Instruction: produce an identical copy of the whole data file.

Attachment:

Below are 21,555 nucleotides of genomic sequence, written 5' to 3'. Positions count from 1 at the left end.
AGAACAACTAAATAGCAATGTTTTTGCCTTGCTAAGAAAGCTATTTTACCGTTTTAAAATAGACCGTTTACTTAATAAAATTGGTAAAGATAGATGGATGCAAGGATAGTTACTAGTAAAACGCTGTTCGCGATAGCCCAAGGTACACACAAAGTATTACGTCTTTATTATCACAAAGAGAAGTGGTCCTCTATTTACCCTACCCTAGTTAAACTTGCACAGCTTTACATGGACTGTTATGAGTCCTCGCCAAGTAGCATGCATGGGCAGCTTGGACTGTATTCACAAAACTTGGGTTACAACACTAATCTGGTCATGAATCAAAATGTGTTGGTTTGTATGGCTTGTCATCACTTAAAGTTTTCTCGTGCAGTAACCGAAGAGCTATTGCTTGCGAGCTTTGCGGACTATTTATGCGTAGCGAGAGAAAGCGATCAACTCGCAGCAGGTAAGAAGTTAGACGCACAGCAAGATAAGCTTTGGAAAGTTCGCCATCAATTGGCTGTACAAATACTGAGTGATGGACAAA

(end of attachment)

Below are 21,555 nucleotides of genomic sequence, written 5' to 3'. Positions count from 1 at the left end.
AGAACAACTAAATAGCAATGTTTTTGCCTTGCTAAGAAAGCTATTTTACCGTTTTAAAATAGACCGTTTACTTAATAAAATTGGTAAAGATAGATGGATGCAAGGATAGTTACTAGTAAAACGCTGTTCGCGATAGCCCAAGGTACACACAAAGTATTACGTCTTTATTATCACAAAGAGAAGTGGTCCTCTATTTACCCTACCCTAGTTAAACTTGCACAGCTTTACATGGACTGTTATGAGTCCTCGCCAAGTAGCATGCATGGGCAGCTTGGACTGTATTCACAAAACTTGGGTTACAACACTAATCTGGTCATGAATCAAAATGTGTTGGTTTGTATGGCTTGTCATCACTTAAAGTTTTCTCGTGCAGTAACCGAAGAGCTATTGCTTGCGAGCTTTGCGGACTATTTATGCGTAGCGAGAGAAAGCGATCAACTCGCAGCAGGTAAGAAGTTAGACGCACAGCAAGATAAGCTTTGGAAAGTTCGCCATCAATTGGCTGTACAAATACTGAGTGATGGACAAA